An ounce of blood is worth more
than a pound of friendship.
than a pound of friendship.
Celebrating the 100th birthday of the late Elmer James Shepard (1918-2012).
|Elmer Shepard with his sister Thelma Shepard Boyd, 2009|
Elmer's maternal grandparents, James Brooks Davis and Callie Davis, were also dirt farmers and lived nearby. His widowed paternal grandmother, Elvira Owens Shepard, also lived in close proximity. 1918, the year Elmer was born, she married Cal Williams, a neighbor and church friend 17 years younger than her. (Read more about that conflicted tale here.)
Elmer James Shepard probably believed he was named after his grandfather James Brooks Davis (1870-1928). But little did he know that among his Shepard ancestors, James was also a common name. Elmer's Great Grandfather (who he probably never knew about) was named James Cross Sheppard, Jr. (1813-1887), as was his Great Great Grandfather James Cross Sheppard, Sr. (1775-1843).
|Elmer Shepard, 1940s|
Elmer was raised on a farm in Oklahoma and then in Southeast Colorado where his family moved when he was 10 years old. His father had several different jobs during those depression years of Elmer's youth and was away from home for periods of time. Elmer became the man of the house and did a good job of being responsible for the family. He came to adulthood just in time for World War II and was a pilot during the war. That conflict was one factor in the family's 1940 move to San Diego where Elmer and his wife Beryl Swinney Shepard lived for 30 years. In San Diego during the 1950s their two children, Dane and Joan were born and raised.
Dane emailed me a few days ago with the following comments:
Thanks for your continuing efforts in chronicling our family's past and your consideration of my father. I have a few comments to offer regarding Elmer.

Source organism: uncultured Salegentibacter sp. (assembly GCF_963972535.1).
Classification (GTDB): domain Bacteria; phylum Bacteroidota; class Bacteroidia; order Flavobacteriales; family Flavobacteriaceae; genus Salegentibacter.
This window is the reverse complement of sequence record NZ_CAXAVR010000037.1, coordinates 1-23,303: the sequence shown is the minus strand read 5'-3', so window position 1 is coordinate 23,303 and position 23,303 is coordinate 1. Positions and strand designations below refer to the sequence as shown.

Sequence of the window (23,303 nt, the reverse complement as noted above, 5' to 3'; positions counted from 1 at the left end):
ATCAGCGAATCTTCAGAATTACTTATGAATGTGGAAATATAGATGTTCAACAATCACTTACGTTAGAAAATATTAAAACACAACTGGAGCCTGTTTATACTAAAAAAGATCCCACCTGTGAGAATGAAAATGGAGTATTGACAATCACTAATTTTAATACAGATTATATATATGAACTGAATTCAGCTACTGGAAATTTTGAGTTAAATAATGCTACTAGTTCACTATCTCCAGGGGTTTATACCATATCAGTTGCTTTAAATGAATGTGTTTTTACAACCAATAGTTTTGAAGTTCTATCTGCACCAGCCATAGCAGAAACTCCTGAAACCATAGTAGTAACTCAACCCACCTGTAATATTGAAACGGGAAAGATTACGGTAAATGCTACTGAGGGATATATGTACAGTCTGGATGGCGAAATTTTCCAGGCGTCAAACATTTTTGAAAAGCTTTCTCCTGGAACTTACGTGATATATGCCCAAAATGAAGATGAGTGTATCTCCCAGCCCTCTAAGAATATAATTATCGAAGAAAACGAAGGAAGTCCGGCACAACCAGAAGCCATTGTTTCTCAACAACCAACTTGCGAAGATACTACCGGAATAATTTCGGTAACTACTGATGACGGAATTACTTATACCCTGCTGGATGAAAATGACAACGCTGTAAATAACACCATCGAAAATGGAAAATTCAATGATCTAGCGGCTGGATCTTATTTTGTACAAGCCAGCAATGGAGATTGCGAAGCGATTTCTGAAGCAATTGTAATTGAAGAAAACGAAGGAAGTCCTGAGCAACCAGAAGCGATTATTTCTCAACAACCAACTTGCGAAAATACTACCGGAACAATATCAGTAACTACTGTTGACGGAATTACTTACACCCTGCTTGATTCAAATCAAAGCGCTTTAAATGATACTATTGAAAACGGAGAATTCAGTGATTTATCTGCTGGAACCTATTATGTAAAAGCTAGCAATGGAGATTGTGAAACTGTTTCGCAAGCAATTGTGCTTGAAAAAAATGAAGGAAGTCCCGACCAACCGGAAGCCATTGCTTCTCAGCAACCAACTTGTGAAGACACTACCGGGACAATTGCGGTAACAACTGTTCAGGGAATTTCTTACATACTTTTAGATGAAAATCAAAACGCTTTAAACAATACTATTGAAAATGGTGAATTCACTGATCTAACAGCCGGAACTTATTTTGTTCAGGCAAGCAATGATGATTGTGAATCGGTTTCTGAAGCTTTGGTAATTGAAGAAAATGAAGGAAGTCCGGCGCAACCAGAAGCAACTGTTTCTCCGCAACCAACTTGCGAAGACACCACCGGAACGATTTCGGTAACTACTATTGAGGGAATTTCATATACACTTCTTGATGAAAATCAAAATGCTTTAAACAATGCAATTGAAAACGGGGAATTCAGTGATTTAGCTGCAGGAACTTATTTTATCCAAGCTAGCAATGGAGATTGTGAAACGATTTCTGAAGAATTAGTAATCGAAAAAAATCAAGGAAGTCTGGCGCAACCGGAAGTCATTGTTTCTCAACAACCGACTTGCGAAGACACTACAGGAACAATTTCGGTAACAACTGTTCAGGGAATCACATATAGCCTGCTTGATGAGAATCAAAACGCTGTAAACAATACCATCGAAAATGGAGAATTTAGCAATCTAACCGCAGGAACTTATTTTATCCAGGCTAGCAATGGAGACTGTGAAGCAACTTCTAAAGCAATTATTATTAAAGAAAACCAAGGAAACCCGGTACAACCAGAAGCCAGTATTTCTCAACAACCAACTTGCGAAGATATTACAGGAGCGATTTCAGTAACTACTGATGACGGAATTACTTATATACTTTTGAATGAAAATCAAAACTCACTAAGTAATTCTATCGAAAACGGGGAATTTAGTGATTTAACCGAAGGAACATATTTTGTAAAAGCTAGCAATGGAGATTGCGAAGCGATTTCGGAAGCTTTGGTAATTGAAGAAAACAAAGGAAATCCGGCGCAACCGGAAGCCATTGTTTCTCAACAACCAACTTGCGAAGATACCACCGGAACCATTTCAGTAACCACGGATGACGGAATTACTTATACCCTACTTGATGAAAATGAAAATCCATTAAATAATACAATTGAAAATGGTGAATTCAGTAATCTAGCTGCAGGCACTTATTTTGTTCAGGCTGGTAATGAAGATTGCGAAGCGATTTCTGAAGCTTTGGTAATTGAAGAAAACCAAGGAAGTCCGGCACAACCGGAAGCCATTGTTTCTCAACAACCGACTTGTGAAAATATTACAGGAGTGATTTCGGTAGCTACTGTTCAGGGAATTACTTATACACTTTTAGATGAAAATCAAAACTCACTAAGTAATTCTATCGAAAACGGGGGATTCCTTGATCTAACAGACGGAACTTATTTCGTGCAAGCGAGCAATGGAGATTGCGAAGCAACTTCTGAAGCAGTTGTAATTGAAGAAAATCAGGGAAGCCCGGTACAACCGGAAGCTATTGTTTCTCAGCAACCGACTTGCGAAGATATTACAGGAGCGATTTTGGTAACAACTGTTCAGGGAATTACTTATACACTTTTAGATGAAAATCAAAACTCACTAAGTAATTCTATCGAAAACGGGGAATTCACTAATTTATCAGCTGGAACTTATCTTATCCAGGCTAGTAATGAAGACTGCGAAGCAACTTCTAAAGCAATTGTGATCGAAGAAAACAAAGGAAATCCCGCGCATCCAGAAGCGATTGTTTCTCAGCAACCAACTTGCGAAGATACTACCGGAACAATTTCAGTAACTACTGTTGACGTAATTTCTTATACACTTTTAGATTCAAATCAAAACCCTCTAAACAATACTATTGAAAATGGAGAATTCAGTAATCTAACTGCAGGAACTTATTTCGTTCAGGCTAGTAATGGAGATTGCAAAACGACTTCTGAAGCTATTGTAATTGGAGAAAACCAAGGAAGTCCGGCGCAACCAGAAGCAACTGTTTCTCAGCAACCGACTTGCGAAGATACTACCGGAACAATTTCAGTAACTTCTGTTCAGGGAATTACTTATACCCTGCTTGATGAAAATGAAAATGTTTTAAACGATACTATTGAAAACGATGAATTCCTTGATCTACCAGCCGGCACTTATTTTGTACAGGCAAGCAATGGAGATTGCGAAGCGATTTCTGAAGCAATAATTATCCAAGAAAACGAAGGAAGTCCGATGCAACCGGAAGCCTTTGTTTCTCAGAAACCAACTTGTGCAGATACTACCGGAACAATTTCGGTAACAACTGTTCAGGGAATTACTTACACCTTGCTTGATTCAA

As many who were born early in the last century, he saw and experienced great and life-altering changes. From the humble beginning of dry-dirt farming in the panhandle of Oklahoma, he never dreamed of co-piloting a B-17 and being an aircraft examiner in the civil service in San Diego, California, specializing in helicopters. He was one who accepted responsibility willingly, and being the oldest son, he found himself walking behind a team of plow horses at an early age. In fact, he missed a year of elementary schooling working the farm in his father's absence. Fortunately, he had already skipped a grade so he remained on track. His love of farming remained with him as he enjoyed growing various kinds of fruit trees and plants on our terraced property in Lakeside. When he and Beryl moved to east Texas on his retirement, he purchased a tractor and continued to farm there as well. His willingness to serve and his devotion to God was seen in his role as a deacon/treasurer and elder for the church of Christ for around 40 years. He was a good provider to the family in many ways, and I will always be thankful for his dedicated, willing service to us and others. For myself, growing up and working in southern California for 55 years, I never dreamed I would now be residing in Oklahoma! We must grow where we are planted as we have seen in many who were before us.
Elmer is just one part of our wonderful family history. I am grateful for his life on this the 100th anniversary of his birth. It is important to remember family members like Elmer so we can be reminded of those who went before us, people whose DNA we share, and whose lives and hardships, whose dreams and aspirations, continue to inspire us. They ground us in our values and customs and show us the way to quality living.
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